Skip to comments.Battle Mountain has pine-beetle plan
Posted on 10/04/2005 1:58:09 PM PDT by george76
Up to 3,000 lodgepole pine trees, newly infested by pine beetles are being cut down...
trying to slow the spread of the beetles that have infested forests in the valley, turning trees purplish and rusty brown.
Like our neighbors to the north on Vail Mountain and elsewhere, we are committed to being good stewards of the land, ... We want to slow the infestation to help preserve habitat and mitigate the fire hazard caused by the dead lodgepoles.
Trees 7 inches in diameter and larger will be cut down with a mechanical harvester.
Pine beetles kill trees when their larvae bore under the bark, bringing with them a fungus that cuts off the flow sap to the upper reaches of the tree.
By removing the infested trees, there are fewer beetles in the lodgepole stands that can infect new trees next summer.
Each infested tree left standing this year will result in three more infested trees next summer when a new crop of pine beetles hatch and fly to infest new trees.
Crews also will place piles of logging debris, also known as slash, in the forest to create habitat for snowshoe hares, said Eric Petterson, a biologist with Rocky Mountain Ecological Services, which is supervising the work.
Trees that are cut will be taken to a lumber mill and used for housing materials. The pine beetle management plan has been submitted the U.S. Fish and Wildlife Service.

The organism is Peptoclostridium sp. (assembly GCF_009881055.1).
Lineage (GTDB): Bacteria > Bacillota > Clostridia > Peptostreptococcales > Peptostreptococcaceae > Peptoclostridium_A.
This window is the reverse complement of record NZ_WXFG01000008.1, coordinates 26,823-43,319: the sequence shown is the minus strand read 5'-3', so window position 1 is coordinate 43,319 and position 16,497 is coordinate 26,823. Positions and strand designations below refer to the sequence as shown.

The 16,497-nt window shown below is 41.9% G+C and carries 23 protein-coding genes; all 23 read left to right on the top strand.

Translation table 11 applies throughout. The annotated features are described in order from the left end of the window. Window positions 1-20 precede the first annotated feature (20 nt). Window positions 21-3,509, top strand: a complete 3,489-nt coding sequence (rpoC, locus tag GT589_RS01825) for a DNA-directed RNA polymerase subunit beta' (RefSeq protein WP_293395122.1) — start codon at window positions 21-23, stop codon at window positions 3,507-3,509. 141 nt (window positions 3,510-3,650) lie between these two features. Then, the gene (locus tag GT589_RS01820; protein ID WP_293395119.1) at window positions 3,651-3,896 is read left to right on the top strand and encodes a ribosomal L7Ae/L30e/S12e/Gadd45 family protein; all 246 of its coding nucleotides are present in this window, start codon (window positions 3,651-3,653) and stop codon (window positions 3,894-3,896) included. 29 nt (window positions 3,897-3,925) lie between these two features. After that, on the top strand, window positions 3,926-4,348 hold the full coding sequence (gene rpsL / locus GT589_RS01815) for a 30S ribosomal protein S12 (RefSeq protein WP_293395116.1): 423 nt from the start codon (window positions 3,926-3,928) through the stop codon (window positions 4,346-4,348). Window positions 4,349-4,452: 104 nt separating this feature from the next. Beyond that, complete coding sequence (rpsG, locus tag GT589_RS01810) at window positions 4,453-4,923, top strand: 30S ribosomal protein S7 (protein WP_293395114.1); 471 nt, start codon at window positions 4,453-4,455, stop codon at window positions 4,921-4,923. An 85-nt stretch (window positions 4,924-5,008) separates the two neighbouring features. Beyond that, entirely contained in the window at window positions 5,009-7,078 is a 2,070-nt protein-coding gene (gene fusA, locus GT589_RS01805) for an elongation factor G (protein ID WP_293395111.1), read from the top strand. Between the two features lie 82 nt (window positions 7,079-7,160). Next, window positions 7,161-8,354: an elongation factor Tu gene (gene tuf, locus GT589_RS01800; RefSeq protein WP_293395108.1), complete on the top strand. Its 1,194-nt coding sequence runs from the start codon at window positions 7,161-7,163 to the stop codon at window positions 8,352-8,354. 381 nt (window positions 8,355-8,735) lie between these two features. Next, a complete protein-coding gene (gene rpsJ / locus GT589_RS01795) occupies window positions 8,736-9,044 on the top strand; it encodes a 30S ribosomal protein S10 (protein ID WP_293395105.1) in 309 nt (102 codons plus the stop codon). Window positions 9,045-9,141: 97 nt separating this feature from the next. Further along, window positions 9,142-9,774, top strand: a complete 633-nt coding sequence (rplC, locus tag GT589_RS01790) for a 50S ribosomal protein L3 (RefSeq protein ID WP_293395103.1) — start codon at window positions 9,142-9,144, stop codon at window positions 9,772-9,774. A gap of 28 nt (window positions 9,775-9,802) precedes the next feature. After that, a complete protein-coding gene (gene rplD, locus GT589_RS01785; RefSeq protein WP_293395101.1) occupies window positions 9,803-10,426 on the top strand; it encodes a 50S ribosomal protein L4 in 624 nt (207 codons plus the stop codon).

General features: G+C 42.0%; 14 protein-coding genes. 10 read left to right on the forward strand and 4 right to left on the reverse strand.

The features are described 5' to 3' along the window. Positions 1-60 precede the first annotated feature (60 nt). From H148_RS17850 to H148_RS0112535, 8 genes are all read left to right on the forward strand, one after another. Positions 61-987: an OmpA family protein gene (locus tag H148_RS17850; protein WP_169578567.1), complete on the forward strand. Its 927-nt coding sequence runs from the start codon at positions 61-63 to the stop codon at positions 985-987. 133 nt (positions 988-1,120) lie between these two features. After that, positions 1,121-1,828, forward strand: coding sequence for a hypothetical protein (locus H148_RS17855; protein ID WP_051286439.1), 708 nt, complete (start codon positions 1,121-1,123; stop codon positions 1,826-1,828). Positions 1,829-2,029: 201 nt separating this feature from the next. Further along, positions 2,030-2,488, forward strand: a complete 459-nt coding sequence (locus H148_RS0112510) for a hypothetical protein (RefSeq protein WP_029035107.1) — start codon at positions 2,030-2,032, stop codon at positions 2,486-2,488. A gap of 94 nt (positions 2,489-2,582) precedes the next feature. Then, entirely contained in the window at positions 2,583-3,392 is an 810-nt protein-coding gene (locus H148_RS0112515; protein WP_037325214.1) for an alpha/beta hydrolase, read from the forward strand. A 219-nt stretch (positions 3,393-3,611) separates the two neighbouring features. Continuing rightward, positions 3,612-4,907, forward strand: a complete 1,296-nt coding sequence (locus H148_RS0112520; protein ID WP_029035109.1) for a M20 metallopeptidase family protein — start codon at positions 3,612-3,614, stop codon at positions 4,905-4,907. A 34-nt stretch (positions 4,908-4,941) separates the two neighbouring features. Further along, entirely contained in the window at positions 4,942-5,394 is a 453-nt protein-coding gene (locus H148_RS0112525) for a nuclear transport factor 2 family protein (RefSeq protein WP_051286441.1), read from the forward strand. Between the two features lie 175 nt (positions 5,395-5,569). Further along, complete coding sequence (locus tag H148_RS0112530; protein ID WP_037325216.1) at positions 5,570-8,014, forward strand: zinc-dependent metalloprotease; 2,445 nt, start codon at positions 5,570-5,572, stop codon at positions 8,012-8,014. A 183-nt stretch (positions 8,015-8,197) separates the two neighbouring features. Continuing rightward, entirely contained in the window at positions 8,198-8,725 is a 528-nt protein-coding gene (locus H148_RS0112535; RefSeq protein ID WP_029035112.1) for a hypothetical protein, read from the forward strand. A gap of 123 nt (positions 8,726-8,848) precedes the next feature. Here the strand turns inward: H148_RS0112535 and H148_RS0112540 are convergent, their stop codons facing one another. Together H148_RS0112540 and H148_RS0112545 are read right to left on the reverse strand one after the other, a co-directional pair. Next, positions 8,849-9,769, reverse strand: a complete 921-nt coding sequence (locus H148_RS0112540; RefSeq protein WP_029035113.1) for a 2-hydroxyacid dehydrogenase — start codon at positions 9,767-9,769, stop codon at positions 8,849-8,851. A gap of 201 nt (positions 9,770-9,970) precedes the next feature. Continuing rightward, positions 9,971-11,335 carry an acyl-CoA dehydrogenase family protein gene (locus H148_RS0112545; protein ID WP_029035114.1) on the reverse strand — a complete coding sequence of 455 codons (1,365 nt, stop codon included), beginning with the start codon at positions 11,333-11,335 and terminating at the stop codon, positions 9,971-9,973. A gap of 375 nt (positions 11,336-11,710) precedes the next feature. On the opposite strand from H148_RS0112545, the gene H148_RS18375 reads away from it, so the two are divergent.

(Excerpt) Read more at vaildaily.com ...
Is the same critter thats killing the hemlocks here in PA? The wooly adgelid? I have friends in the forestry service and none every mentioned a pesticide for these. I know they were trying to raise beetles or wasps which would kill them. They cost about $150 a piece.
The enviros need to pay attention. If you don't do something, the trees die by the thousands and the deadwood becomes fuel for the next forest fire, which is then out of control from all the fuel, etc. Not only that, the next generation of trees gets infected.
Driving home the other night I saw a movement coming from the hill to my left and slammed on my brakes. Its a little country road all hilly and curvy and it was dark and you get wildlife and I wasn't sure what I saw. After a minute I realized that a beetle killed pine tree had fallen off the hill and been caught by the power line, but that the whole rig was hanging out OVER the road. I looked at it for awhile and then made the decision to go back rather than underneath. Its an area where your cell phone doesn't work, so you couldn't call for help if the thing dropped on top of you.
Joke in the south "a pine tree is toothpicks waiting to happen".
I only know it as the pine beetle.
Nasty critter: has killed millions of (local) pine trees: denuded yards in my neighborhood, local scout camps, etc.
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